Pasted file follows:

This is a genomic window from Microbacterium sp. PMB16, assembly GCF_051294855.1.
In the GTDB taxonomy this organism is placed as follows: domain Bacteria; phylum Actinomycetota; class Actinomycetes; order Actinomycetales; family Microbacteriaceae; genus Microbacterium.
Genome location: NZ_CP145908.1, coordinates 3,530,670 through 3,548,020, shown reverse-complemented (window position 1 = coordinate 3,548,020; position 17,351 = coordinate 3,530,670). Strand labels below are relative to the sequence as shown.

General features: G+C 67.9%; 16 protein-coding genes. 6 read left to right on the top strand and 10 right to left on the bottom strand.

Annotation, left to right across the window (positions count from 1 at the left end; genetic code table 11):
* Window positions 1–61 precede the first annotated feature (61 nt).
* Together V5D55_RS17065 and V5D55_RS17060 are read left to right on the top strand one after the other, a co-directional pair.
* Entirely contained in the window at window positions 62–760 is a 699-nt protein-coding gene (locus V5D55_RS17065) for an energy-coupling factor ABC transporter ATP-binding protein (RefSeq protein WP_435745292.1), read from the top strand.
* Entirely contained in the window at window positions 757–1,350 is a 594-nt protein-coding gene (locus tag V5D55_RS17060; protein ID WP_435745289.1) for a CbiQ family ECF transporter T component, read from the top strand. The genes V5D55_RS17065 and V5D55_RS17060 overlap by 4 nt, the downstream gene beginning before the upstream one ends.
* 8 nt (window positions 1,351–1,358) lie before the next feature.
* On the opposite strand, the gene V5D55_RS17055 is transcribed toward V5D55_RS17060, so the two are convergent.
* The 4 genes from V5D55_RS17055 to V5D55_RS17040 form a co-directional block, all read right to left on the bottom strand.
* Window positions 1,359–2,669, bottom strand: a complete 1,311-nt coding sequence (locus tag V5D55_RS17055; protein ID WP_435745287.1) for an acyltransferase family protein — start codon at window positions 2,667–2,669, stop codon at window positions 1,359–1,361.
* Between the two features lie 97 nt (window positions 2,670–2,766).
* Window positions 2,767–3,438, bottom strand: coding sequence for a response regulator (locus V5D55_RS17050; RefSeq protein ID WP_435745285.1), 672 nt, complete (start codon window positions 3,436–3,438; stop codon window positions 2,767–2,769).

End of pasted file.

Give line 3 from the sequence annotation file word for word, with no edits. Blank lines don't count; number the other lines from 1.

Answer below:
Genome location: NZ_CP145908.1, coordinates 3,530,670 through 3,548,020, shown reverse-complemented (window position 1 = coordinate 3,548,020; position 17,351 = coordinate 3,530,670). Strand labels below are relative to the sequence as shown.